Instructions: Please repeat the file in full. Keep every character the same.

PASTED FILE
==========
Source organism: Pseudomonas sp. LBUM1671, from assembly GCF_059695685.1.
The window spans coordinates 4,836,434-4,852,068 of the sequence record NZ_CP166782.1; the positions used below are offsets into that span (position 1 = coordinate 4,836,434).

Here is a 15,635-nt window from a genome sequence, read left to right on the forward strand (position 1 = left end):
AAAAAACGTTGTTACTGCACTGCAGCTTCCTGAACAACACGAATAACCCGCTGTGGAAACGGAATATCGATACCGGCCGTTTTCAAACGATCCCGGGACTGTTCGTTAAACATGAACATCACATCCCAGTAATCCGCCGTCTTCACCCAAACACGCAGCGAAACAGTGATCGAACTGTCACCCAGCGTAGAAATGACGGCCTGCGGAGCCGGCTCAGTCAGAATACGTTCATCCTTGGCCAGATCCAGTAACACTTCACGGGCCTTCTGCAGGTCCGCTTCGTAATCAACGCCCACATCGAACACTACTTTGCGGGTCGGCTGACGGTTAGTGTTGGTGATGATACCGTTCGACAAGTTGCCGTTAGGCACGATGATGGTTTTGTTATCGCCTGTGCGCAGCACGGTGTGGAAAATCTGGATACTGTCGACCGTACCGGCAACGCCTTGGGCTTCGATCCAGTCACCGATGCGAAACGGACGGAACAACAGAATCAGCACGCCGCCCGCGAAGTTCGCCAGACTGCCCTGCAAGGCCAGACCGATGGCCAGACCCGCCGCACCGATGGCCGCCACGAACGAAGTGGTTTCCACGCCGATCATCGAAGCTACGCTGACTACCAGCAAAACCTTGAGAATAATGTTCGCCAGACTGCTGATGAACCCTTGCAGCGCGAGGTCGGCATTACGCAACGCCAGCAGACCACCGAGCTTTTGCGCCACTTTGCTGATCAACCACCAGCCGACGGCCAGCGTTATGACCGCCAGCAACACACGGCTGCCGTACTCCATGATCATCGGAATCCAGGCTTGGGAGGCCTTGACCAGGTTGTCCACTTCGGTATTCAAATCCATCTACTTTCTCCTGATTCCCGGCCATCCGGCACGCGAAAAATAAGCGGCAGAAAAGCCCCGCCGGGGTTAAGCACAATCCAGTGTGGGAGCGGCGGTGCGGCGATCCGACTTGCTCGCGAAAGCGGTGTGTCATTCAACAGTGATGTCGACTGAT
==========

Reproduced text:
Source organism: Pseudomonas sp. LBUM1671, from assembly GCF_059695685.1.
The window spans coordinates 4,836,434-4,852,068 of the sequence record NZ_CP166782.1; the positions used below are offsets into that span (position 1 = coordinate 4,836,434).

Here is a 15,635-nt window from a genome sequence, read left to right on the forward strand (position 1 = left end):
AAAAAACGTTGTTACTGCACTGCAGCTTCCTGAACAACACGAATAACCCGCTGTGGAAACGGAATATCGATACCGGCCGTTTTCAAACGATCCCGGGACTGTTCGTTAAACATGAACATCACATCCCAGTAATCCGCCGTCTTCACCCAAACACGCAGCGAAACAGTGATCGAACTGTCACCCAGCGTAGAAATGACGGCCTGCGGAGCCGGCTCAGTCAGAATACGTTCATCCTTGGCCAGATCCAGTAACACTTCACGGGCCTTCTGCAGGTCCGCTTCGTAATCAACGCCCACATCGAACACTACTTTGCGGGTCGGCTGACGGTTAGTGTTGGTGATGATACCGTTCGACAAGTTGCCGTTAGGCACGATGATGGTTTTGTTATCGCCTGTGCGCAGCACGGTGTGGAAAATCTGGATACTGTCGACCGTACCGGCAACGCCTTGGGCTTCGATCCAGTCACCGATGCGAAACGGACGGAACAACAGAATCAGCACGCCGCCCGCGAAGTTCGCCAGACTGCCCTGCAAGGCCAGACCGATGGCCAGACCCGCCGCACCGATGGCCGCCACGAACGAAGTGGTTTCCACGCCGATCATCGAAGCTACGCTGACTACCAGCAAAACCTTGAGAATAATGTTCGCCAGACTGCTGATGAACCCTTGCAGCGCGAGGTCGGCATTACGCAACGCCAGCAGACCACCGAGCTTTTGCGCCACTTTGCTGATCAACCACCAGCCGACGGCCAGCGTTATGACCGCCAGCAACACACGGCTGCCGTACTCCATGATCATCGGAATCCAGGCTTGGGAGGCCTTGACCAGGTTGTCCACTTCGGTATTCAAATCCATCTACTTTCTCCTGATTCCCGGCCATCCGGCACGCGAAAAATAAGCGGCAGAAAAGCCCCGCCGGGGTTAAGCACAATCCAGTGTGGGAGCGGCGGTGCGGCGATCCGACTTGCTCGCGAAAGCGGTGTGTCATTCAACAGTGATGTCGACTGAT